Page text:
Tucked away in the Poble Nou district of Barcelona, a two-storey freight-elevator ride above street level, the studio of Antoni Arola is a trove of visual stimulation. All around, a menagerie of found objects huddle neatly on shelves and in cubby holes – a rubber ball, a child’s toy, a seed pod, a mechanical part – an eclectic mix of items pocketed by Arola during his travels around the world.
Models and prototypes of light pieces also punctuate the room, the early echoes of lamps and pendants made familiar by countless interiors. In many ways these too are ‘found’ objects, forms that have been carefully coaxed into existence by Arola in his role as both creative driver and conductor.
Sitting at his desk in one corner of the studio, the designer talks in his native Spanish about the elusive process of bringing a design into being. To find a good solution, he says, sometimes the most important thing is to forget there is a problem. This is where his library of objects plays a role: items that might not in themselves provide any direct solution can often act as the catalyst for a new set of thoughts, taking the designer down a new avenue of investigation. It isn’t a collection of objects, he says, rather it is a collection of ideas, a database.
Arola’s career began in 1984. Following his studies at the Escuela Superior de Diseño Eina, he started working at Estudio Lievore y Pensi before moving on to Associate Designers in 1990. Four years later, he established his own design practice Estudi Arola and has since worked in a variety of fields, including furniture, interior architecture and lighting design among others. In 2003, his body of work earned him the Spanish National Design Prize, the jury citing his “great consistency, originality and passion.”
Over the years he has produced light pieces for the likes of Viabizzuno, MetalArte and most notably Santa & Cole, the Barcelona-based ‘editors’ of design who, in 1997, helped bring Arola’s first lighting piece, the Nimba, to completion.
Nimba started life almost by accident. Arola was playing with a linear illumination system intended for architectural lighting applications when the idea of suspending it as a hoop came to the fore. By adding an opaque diffuser the ring of light sources became a soft halo. Its technical development was very long and complex, remembers Arola, but the tenacity and instincts of Jordi Mirlbell, then editor at Santa & Cole, saved it from the rubbish heap. It was the beginning of a long fruitful collaboration that continues to this day.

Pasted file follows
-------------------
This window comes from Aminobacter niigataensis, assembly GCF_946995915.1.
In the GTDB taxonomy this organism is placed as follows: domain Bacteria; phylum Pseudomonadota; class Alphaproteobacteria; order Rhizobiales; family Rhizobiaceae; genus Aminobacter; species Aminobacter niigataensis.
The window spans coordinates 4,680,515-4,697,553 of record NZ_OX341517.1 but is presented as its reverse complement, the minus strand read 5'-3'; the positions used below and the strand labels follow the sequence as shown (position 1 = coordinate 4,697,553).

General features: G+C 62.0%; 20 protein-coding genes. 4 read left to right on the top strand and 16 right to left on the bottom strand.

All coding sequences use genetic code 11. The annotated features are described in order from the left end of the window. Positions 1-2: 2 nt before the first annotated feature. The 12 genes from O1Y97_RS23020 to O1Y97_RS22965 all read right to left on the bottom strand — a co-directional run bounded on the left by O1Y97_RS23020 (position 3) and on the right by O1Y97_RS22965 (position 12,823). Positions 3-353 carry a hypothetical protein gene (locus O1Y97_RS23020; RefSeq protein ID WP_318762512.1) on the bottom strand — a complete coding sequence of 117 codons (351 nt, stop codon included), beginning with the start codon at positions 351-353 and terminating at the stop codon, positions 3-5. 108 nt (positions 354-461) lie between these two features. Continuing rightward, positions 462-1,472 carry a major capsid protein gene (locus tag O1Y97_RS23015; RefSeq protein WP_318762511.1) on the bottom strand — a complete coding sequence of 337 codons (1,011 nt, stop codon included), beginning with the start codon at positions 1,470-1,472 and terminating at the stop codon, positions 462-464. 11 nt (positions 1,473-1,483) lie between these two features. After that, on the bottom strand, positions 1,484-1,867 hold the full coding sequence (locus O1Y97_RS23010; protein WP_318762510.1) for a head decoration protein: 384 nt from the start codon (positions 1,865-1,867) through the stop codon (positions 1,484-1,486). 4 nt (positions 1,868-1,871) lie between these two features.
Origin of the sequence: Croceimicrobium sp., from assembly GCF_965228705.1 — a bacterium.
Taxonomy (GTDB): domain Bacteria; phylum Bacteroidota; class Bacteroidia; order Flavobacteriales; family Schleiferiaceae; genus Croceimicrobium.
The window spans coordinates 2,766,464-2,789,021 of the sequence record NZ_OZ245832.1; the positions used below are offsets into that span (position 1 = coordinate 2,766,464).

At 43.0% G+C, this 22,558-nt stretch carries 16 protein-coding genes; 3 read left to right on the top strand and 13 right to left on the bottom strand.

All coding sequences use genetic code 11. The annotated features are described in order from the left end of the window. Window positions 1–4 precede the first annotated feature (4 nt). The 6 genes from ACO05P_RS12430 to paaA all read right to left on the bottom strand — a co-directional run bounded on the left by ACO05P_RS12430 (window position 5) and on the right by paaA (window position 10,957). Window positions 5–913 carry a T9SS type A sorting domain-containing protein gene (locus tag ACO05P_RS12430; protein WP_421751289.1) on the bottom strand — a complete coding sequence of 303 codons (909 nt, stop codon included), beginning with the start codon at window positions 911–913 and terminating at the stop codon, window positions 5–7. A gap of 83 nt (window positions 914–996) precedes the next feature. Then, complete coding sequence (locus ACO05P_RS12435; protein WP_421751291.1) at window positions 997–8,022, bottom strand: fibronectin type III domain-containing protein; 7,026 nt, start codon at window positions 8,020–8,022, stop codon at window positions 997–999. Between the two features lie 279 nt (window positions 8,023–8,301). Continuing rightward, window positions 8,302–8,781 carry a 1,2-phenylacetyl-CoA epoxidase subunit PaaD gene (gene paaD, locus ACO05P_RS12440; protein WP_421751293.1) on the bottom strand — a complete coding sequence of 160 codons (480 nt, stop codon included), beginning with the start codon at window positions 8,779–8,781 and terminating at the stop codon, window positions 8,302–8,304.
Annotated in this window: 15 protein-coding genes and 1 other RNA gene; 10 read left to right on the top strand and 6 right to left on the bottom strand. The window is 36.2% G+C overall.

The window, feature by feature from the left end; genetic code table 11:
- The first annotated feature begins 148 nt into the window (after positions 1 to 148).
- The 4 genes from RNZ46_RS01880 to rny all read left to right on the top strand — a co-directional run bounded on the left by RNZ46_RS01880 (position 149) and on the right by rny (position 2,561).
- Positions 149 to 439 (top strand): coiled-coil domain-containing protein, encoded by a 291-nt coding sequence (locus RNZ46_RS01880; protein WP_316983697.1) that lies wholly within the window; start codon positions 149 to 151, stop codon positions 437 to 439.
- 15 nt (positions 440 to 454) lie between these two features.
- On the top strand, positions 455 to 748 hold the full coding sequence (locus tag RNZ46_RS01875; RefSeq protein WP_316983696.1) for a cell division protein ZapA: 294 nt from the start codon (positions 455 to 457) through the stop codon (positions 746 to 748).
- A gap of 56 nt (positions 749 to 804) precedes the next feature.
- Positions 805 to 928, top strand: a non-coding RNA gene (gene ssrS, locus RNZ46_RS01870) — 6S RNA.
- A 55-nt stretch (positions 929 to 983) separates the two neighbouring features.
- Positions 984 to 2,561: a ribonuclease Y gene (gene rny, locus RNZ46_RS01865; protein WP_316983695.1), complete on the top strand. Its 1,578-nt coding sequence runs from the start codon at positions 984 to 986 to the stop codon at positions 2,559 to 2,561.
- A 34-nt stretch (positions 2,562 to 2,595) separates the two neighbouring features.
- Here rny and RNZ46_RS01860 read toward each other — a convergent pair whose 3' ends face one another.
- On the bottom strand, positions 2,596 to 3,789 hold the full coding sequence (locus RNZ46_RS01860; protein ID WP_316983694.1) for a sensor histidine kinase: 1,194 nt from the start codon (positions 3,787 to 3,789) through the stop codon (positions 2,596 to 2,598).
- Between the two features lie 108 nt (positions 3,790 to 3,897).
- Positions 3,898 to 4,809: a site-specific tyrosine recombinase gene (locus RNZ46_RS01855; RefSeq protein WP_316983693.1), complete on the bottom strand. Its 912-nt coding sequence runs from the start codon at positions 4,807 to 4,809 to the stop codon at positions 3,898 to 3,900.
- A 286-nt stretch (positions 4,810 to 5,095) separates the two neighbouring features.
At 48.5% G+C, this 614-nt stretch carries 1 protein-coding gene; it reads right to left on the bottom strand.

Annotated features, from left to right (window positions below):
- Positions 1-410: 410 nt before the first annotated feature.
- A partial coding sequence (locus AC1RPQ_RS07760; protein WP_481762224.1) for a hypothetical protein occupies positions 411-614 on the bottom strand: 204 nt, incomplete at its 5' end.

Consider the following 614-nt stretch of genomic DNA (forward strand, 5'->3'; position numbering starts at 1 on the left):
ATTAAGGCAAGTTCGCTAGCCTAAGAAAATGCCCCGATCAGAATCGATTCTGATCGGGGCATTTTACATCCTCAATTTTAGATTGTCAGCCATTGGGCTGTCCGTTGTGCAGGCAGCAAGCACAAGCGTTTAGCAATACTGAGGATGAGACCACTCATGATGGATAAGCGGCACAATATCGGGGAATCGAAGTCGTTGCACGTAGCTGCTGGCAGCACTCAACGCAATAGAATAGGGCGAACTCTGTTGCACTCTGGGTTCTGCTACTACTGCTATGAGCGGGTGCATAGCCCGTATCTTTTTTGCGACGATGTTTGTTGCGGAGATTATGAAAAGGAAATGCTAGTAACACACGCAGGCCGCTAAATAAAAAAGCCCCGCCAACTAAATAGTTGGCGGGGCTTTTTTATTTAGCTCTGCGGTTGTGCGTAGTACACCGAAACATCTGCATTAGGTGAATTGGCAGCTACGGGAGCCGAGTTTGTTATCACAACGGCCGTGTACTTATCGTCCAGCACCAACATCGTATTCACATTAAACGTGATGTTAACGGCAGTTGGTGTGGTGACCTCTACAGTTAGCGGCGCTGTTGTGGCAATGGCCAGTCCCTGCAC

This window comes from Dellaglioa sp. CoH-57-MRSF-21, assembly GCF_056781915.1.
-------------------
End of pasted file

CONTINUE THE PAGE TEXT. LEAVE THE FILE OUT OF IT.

Light, Arola says, is the most interesting of materials to work with. Its ubiquitous role as the provider of life, and the very means by which we engage with visual design itself, makes it wondrous. The physical materials used in the creation of a lamp are allies with which to tame the light, not to dominate it, but to domesticate it.
Changes in technology have opened up a new paradigm in lighting design. Instead of working around a single point source, and relying on material structures to harness the light’s best qualities, LEDs have allowed the designer a new freedom. In the case of the 2012 BlancoWhite series for example, Arola approached Santa & Cole with the idea of working with LED. BlancoWhite is now an extensive family of lamps that share the same subtle, one-centimetre thick structure that houses the LED light source. The pieces have a lightness of form that would previously have been impossible.
A lamp has to be something in its own right, like a person, Arola says. And when a design is like this it can go in a neoclassical or extremely modern setting, or indeed anywhere; it always endures.
In 2007, an exhibition of his lighting pieces went on tour across Europe to mark ten years since the launch of the Nimba. Now well in to his second decade, does he ever get the urge to revisit old pieces, to tweak his designs, to amend some elements?
Every day, he replies wistfully. But in this area he heeds to the advice of artist Joan Miró, another great Barcelonan: “To start a painting is really easy. The difficult part is knowing when to stop.”